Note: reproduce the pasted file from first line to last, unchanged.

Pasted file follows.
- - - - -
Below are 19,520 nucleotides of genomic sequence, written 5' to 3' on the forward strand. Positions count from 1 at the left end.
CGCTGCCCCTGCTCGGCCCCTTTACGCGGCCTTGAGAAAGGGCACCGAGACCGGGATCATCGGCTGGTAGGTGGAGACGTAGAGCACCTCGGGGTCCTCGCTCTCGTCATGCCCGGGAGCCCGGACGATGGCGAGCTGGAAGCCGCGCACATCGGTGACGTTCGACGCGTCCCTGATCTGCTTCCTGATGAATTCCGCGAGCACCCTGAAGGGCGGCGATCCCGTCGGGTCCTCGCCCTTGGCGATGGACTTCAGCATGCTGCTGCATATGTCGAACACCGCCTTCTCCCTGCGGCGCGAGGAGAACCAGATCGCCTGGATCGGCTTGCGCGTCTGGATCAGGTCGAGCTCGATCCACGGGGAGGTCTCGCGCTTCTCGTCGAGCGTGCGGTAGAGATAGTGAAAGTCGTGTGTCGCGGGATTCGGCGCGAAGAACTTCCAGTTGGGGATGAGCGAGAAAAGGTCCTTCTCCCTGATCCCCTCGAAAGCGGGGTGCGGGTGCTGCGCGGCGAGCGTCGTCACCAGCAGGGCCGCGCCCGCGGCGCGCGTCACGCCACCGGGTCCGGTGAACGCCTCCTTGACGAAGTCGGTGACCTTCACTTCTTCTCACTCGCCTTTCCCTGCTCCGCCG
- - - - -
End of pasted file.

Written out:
Below are 19,520 nucleotides of genomic sequence, written 5' to 3' on the forward strand. Positions count from 1 at the left end.
CGCTGCCCCTGCTCGGCCCCTTTACGCGGCCTTGAGAAAGGGCACCGAGACCGGGATCATCGGCTGGTAGGTGGAGACGTAGAGCACCTCGGGGTCCTCGCTCTCGTCATGCCCGGGAGCCCGGACGATGGCGAGCTGGAAGCCGCGCACATCGGTGACGTTCGACGCGTCCCTGATCTGCTTCCTGATGAATTCCGCGAGCACCCTGAAGGGCGGCGATCCCGTCGGGTCCTCGCCCTTGGCGATGGACTTCAGCATGCTGCTGCATATGTCGAACACCGCCTTCTCCCTGCGGCGCGAGGAGAACCAGATCGCCTGGATCGGCTTGCGCGTCTGGATCAGGTCGAGCTCGATCCACGGGGAGGTCTCGCGCTTCTCGTCGAGCGTGCGGTAGAGATAGTGAAAGTCGTGTGTCGCGGGATTCGGCGCGAAGAACTTCCAGTTGGGGATGAGCGAGAAAAGGTCCTTCTCCCTGATCCCCTCGAAAGCGGGGTGCGGGTGCTGCGCGGCGAGCGTCGTCACCAGCAGGGCCGCGCCCGCGGCGCGCGTCACGCCACCGGGTCCGGTGAACGCCTCCTTGACGAAGTCGGTGACCTTCACTTCTTCTCACTCGCCTTTCCCTGCTCCGCCG